(blogcritics.org) an online magazine of pop culture, politics and more, She has published more than 1,000 in-depth interviews with writers, actors and producers, as well as essays and criticism. Her book on the TV series House, M.D., Chasing Zebras: THE Unofficial Guide to House, M.D. is a critically-acclaimed and quintessential guide to the hit show. She is an accomplished speaker, an annual favorite at MENSA’s HalloWEEM convention (author’s note… Cool. Also, showoff!), where she has spoken to standing room crowds on subjects as diverse as “The Byronic Hero in Pop Culture,” “The Many Faces of Sherlock Holmes,” “The Hidden History of Science Fiction,” and “Our Passion for Disaster (Movies).” This autumn, she will reprise her MENSA appearance with “The Conan Doyle Conundrum.” She is a member of SFWA (the Science Fiction and Fantasy Writers Association), and is current president of the Midwest Writers Association.

So give us the Readers Digest version, what’s the book about?

History meets fantasy meets science meets Arthur Conan Doyle.  The Apothecary’s Curse weaves Celtic mythology, the science of genetics, alchemy, life in early Victorian London, and the world of Arthur Conan Doyle into a historical fantasy-mystery, steeped in an apothecary’s cauldron.

The Apothecary’s Curse moves between early Victorian medical society (and the dregs of London’s worst neighborhoods) and a modern North Shore Chicago community, as a gentleman physician an enigmatic apothecary try to prevent a pharmaceutical company from exploiting an ancient book of healing that made them immortal centuries ago.

There’s a lot going on there, and purists might cringe a bit (screw’em). What inspired the story?

History, fantasy, mystery all merge in The Apothecary's Curse.
History, fantasy, mystery all merge in The Apothecary’s Curse.
I’ve always been fascinated by British history, especially where the lines between legend and reality blur. So many of the supernatural ballads of the British Isles seem to have the grain within them of real history, like the story of  Thomas the Rhymer, a real Scottish Laird and confederate of William Wallace who’d been (according to the legend) abducted by the queen of Elfland to be returned with the gift of prophecy and then some. I explored a few “what ifs” with the myth of the man, connecting him with the Tuatha de Danann—again a real people of the 12th Century, who were said to have magical healing powers, so much so that they became to the Irish, Celtic deities.
I brought into the early Victorian era another period that fascinates me; the story of Thomas’s descendent, a brilliant apothecary and the inheritor of Airmid’s (the Celtic goddess of healing) magnificent book. But use of the book, with its powerful medicine, has rendered my poor apothecary Gaelan Erceldoune with curse of immortality.  It is in Victorian London, in the squalid neighborhood of Smithfield Market that my apothecary meets gentleman physician Dr. Simon Bell (a relation of Joseph Bell, Sir Arthur Conan Doyle’s medical mentor), It is here that 19th Century British medicine as practiced by gentleman clashes with the practical, earthier medicine of the brilliant Erceldoune.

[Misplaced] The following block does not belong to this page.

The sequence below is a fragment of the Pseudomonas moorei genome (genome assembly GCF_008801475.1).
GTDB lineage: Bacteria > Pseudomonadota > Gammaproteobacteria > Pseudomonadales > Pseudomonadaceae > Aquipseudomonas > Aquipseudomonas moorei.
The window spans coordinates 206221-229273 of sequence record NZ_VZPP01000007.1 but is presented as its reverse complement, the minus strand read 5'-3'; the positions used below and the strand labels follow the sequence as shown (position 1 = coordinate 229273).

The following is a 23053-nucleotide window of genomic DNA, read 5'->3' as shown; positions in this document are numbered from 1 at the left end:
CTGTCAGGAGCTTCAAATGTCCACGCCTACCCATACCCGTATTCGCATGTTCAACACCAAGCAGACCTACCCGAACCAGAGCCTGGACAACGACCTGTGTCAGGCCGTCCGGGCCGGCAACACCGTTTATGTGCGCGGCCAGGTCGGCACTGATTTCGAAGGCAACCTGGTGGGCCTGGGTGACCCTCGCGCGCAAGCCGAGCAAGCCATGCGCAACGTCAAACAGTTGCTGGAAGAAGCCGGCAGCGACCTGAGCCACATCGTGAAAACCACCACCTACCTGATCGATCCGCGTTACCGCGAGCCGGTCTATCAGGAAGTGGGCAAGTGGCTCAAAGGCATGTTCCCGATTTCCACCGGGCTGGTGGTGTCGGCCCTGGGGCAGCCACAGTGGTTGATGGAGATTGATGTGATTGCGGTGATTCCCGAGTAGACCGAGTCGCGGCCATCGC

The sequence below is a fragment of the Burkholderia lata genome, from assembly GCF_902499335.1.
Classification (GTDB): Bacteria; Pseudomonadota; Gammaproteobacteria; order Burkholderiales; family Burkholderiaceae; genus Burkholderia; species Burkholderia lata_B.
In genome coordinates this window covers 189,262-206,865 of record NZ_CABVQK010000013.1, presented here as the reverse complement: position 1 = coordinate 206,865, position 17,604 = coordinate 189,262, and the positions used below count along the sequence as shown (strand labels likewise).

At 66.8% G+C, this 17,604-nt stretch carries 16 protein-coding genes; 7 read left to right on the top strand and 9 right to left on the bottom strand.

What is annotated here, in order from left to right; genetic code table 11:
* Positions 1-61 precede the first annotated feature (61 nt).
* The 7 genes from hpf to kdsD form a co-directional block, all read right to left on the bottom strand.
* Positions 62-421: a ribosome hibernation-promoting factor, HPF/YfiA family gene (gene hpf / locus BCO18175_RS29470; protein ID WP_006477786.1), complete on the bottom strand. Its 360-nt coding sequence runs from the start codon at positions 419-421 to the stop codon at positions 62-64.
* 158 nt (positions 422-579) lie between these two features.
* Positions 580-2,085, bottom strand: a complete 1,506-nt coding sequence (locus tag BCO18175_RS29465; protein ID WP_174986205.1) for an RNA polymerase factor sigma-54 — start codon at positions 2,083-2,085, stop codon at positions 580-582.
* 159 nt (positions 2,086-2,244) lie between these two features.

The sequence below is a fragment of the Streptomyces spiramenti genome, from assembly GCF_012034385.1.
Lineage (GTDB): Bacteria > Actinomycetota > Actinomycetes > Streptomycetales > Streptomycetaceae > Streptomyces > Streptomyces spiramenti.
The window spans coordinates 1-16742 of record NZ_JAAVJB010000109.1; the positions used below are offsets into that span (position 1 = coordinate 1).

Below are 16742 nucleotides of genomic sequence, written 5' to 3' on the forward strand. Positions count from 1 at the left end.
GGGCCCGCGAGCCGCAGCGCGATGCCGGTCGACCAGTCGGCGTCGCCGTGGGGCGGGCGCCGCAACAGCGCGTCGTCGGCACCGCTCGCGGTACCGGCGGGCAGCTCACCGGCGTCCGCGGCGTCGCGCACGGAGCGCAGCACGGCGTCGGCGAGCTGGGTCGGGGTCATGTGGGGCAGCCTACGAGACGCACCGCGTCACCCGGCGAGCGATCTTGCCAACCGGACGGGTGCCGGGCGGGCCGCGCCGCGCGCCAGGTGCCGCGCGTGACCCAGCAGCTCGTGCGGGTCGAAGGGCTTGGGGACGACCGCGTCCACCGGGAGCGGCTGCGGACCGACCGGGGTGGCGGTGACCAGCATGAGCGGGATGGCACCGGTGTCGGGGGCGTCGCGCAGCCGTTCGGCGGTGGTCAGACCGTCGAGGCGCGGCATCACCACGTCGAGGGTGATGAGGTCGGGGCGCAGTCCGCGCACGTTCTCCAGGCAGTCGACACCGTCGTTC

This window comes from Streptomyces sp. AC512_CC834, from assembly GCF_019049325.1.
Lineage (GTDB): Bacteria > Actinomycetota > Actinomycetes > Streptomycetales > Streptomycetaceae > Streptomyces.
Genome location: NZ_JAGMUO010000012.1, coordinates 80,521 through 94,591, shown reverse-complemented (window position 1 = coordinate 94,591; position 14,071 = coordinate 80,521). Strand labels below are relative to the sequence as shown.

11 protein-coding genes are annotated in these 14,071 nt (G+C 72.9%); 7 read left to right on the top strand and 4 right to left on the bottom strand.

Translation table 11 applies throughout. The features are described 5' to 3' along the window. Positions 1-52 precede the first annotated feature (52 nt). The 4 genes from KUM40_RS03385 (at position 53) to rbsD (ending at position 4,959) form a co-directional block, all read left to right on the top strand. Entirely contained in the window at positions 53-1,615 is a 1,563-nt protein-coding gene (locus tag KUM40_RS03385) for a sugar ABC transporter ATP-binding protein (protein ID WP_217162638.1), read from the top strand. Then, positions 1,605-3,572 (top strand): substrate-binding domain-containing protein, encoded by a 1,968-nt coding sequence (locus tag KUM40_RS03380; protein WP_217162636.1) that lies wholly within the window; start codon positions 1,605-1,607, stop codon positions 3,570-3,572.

Without giving the game away, what’s your favorite scene in the book?

It takes place in Bedlam in 1842. Simon is seeking insight into his own mortality when he learns of a prisoner in the infamous asylum who, like him, seems to be indestructible (at least physically). Arranging to see this prisoner, who has for five years been tortured and has been the subject of medical experimentation by a proto-Mengele figure—a “mad” doctor, Simon discovers that it is Gaelan, who had supposedly been executed five years earlier at Newgate Prison for murder.

The reunion, fraught with tension and bad feelings is a pivotal moment in the novel. (I can’t say more than that without spoilers 🙂 )

Fair enough. Now that we’ve baited the hook, where can people find your work?

The Apothecary’s Curse will be available October 11 at most online and brick and Mortar bookstores. Here are the pre-order and information links. City Lit Books in Logan Square is hosting a launch party of the book on October 20. If readers are interested in receiving an invitation, they can email me at barbara.barnett@barbarabarnett.com

Website: barbarabarnett.com

Goodreads page: https://www.goodreads.com/book/show/29236424-the-apothecary-s-curse

Amazon page: https://www.amazon.com/Apothecarys-Curse-Barbara-Barnett/dp/1633882330/ref=sr_1_1?ie=UTF8&qid=1457895155&sr=8-1&keywords=apothecary%27s+curse

Twitter: Twitter.com/B_Barnett

Facebook: Facebook.com/BarbaraBarnettAuthor